And future success will be harder to achieve for two key reasons. Let’s examine them.

Recruitment And The Reduction In Accessible Talent

One of the biggest impacts of a leave vote will be on startup talent.

As anyone involved with startups knows, the greatest challenge is finding good people—the rockstar team with the right skills to build a big business in a huge, competitive market.

As a resident and as a VC, I’ve always taken immense pride (and comfort) in London as a global city, which welcomes people from across the world with relatively open arms. And this environment has been great for startup businesses and their attraction of talent. London offers startup founders and potential employees a plethora of jobs and opportunities, a liquid funding environment, and the platform from which to build an international business. In fact, the last UK Census showed that around 37% of Londoners were born abroad.

I fear that should the leave vote win, the biggest short term blow startups will have to bear will be recruitment. To date, startups based out of the UK have been able to access a huge melting pot of European talent and resources. A Brexit would turn that pot into a thimble overnight, forcing startups to compete fiercely with one another over a limited pool of talented personnel.

As I’ve touched upon before, this is not just my view, it was a view echoed in a survey we recently conducted here at Forward Partners, amongst over 200 London based startups. Nearly 80% of respondents stated the primary reason they would vote stay would be to enable hiring talent from the EU.

Startups struggle to hire great talent from the EU even without visa restrictions. Whilst the UK Government has been relatively proactive in introducing visa routes such as the Tier 1 (Entrepreneur) Visa, it can be very challenging—and time consuming—to apply for and be awarded such a visa.

One has to assume that hiring from the EU will only get harder. And what of the EU nationals already working at UK-based startup companies? How will these people—already working in the UK, adding value to our economy—be affected? Will they be able to stay? Or will the government introduce caps on the number of EU workers? What does this mean for the future growth and success of these startups?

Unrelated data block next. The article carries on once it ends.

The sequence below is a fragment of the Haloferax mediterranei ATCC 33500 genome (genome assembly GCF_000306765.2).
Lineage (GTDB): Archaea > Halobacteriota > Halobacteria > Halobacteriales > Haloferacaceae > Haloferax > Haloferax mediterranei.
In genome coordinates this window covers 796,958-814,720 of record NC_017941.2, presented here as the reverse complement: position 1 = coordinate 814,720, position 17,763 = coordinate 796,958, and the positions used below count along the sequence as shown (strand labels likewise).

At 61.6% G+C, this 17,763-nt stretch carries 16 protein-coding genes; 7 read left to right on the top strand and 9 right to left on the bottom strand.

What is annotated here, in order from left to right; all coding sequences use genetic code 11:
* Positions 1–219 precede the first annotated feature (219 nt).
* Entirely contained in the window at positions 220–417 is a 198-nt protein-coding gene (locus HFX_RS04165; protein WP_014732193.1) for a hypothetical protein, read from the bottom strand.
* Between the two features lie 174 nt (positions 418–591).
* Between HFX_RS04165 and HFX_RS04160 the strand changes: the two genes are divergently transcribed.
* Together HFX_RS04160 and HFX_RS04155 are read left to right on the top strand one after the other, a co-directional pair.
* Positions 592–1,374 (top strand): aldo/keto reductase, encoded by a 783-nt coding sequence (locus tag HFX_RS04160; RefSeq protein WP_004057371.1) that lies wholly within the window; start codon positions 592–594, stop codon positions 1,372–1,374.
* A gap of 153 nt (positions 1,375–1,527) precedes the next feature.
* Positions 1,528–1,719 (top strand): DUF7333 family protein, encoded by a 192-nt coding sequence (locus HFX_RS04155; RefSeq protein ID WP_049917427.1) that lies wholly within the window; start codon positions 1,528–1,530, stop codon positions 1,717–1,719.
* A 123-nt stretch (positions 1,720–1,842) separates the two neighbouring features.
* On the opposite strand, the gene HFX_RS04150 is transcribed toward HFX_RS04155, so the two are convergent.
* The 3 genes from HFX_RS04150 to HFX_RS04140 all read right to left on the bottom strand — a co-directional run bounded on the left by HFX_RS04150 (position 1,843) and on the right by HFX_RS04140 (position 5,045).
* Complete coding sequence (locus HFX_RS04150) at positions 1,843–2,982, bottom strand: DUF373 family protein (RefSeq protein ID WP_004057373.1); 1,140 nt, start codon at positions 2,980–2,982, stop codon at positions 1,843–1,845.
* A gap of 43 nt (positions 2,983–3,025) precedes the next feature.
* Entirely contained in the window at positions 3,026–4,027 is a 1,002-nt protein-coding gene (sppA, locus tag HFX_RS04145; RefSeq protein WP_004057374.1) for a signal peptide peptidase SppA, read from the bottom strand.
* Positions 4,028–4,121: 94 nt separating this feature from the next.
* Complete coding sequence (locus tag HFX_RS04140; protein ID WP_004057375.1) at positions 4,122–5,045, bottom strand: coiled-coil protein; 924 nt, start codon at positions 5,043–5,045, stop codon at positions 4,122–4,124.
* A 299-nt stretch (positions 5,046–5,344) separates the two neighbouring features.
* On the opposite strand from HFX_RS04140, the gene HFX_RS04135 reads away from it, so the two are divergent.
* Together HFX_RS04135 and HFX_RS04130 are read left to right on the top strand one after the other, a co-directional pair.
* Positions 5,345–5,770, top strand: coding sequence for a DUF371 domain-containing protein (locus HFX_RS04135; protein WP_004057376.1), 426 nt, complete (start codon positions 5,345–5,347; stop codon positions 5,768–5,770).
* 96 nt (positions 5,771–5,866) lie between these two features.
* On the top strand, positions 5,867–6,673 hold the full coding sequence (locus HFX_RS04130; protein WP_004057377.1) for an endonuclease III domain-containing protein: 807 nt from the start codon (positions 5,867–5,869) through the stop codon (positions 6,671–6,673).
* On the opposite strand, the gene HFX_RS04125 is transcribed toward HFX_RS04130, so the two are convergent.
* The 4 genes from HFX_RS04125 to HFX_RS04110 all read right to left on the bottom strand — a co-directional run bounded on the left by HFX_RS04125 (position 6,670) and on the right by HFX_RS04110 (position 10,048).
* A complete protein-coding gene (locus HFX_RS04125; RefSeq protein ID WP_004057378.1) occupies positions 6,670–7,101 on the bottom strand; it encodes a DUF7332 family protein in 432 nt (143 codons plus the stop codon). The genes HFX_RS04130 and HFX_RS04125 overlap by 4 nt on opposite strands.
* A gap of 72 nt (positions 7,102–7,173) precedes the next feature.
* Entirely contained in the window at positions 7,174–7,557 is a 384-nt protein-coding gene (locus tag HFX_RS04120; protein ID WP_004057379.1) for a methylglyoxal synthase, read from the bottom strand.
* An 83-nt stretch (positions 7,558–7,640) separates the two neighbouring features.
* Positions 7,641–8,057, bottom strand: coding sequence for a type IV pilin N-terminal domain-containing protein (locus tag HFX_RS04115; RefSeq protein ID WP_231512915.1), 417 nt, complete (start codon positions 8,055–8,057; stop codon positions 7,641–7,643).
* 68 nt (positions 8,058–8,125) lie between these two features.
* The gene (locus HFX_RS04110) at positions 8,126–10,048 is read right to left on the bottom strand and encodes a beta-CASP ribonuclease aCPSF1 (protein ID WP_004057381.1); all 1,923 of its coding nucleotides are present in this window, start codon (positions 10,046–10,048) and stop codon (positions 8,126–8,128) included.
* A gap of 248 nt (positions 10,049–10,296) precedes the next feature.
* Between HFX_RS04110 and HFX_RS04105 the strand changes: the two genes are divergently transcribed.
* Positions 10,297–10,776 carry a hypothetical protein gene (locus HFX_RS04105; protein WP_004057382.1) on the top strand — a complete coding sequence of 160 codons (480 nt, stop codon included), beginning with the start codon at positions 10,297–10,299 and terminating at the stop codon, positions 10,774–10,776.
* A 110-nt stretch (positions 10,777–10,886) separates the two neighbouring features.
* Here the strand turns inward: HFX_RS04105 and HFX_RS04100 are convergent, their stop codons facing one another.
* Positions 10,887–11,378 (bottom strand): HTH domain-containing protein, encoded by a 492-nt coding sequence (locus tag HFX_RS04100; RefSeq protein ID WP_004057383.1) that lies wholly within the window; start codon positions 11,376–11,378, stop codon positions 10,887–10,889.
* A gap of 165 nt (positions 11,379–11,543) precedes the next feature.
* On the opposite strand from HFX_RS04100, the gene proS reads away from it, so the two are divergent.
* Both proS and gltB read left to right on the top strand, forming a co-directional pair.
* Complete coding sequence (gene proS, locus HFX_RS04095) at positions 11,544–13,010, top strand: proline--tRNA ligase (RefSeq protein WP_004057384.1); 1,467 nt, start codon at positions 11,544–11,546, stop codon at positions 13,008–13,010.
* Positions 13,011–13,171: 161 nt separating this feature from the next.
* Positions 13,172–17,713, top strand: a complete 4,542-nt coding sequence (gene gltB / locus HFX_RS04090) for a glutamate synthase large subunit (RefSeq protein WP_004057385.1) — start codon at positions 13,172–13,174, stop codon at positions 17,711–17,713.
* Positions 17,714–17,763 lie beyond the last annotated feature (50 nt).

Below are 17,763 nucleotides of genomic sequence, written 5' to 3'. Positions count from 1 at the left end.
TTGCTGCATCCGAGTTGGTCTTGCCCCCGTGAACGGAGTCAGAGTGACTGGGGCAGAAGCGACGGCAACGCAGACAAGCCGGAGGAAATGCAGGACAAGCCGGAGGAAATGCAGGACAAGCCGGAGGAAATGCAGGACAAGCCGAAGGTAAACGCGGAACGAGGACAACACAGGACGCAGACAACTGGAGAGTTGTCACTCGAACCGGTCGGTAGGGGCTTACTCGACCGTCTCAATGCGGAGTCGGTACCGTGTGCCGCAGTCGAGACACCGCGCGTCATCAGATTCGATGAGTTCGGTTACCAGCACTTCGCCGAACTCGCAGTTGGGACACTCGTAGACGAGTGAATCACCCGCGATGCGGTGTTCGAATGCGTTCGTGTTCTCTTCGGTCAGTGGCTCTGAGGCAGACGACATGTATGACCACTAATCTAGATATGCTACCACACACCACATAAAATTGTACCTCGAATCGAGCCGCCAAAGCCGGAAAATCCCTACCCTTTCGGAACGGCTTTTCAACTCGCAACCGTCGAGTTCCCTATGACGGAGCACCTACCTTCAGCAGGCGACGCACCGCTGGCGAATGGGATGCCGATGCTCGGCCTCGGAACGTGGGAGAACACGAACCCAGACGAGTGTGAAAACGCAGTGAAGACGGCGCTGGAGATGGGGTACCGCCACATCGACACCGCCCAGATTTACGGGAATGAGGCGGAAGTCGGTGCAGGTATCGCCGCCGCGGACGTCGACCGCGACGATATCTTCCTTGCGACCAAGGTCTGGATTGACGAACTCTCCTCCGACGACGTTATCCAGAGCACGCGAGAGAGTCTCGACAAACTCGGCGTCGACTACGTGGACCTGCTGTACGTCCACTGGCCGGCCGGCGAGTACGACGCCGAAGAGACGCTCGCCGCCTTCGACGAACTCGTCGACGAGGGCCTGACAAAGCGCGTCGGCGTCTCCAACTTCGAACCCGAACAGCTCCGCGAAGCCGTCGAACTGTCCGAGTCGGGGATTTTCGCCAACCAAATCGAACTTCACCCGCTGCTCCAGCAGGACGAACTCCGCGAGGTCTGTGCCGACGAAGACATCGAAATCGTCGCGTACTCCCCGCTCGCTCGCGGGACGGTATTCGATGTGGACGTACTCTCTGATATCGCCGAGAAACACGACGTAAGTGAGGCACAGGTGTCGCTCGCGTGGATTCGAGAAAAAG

Uncertainty = Risk = Atrophy

Startup founders live in an ever changing landscape. Being able to adapt and remaining agile is expected of any decent tech entrepreneur.

Risk inside a business can be mitigated through strong leadership. Risk in the wider environment is also to be expected. Markets are fluid, currency fluctuates, economies expand and contract. Brexit would bring an unwelcome increase to that risk.

The macroeconomic effects of the UK leaving the EU aren’t well understood at all. How the pound sterling and the euro will behave is unclear. The ability of UK businesses to sell products and services to the EU post a leave vote is opaque. What will happen to taxation is not known. How UK startups outside the EU will be able to transact in the EU market given frameworks like the EU Digital Single Market is uncertain.

In essence, Brexit would increase uncertainty. Uncertainty causes risk; risk causes atrophy. Having lived through several global economic upheavals as a VC, I know first hand that investors sit on their hands at times like these. I’m extremely worried that should this happen as a result in anticipation of Brexit, or as a result of it, the entire European ecosystem could suffer as investors play the “wait-and-see” game.

What’s The Sentiment On The Ground?

Sentiment in the UK towards Brexit seems to be moving back and forth in a pendulum, with both sides celebrating wins and suffering supposed losses on a near daily basis.

However, I do feel that, since Obama’s visit, there has been a definite realization of the gravity of the decision and a collective pause. For a considerable amount of time, it seemed as though we were sleepwalking towards Brexit without anyone saying “hang on a minute, this may really screw things up for us… .”

I hope we are moving towards a collective acceptance that voting stay makes sense. I’m well aware that the current EU construct isn’t perfect, and I can understand that some will be compelled to vote with their hearts, under the misnomer they are seizing an opportunity for our Great nation to stand on its own. However, I would urge them that this referendum is a moment to listen to our heads not our hearts. London and the UK needs stability to continue building its maturity across its various technology hubs. Rocking the EU boat could set us back years.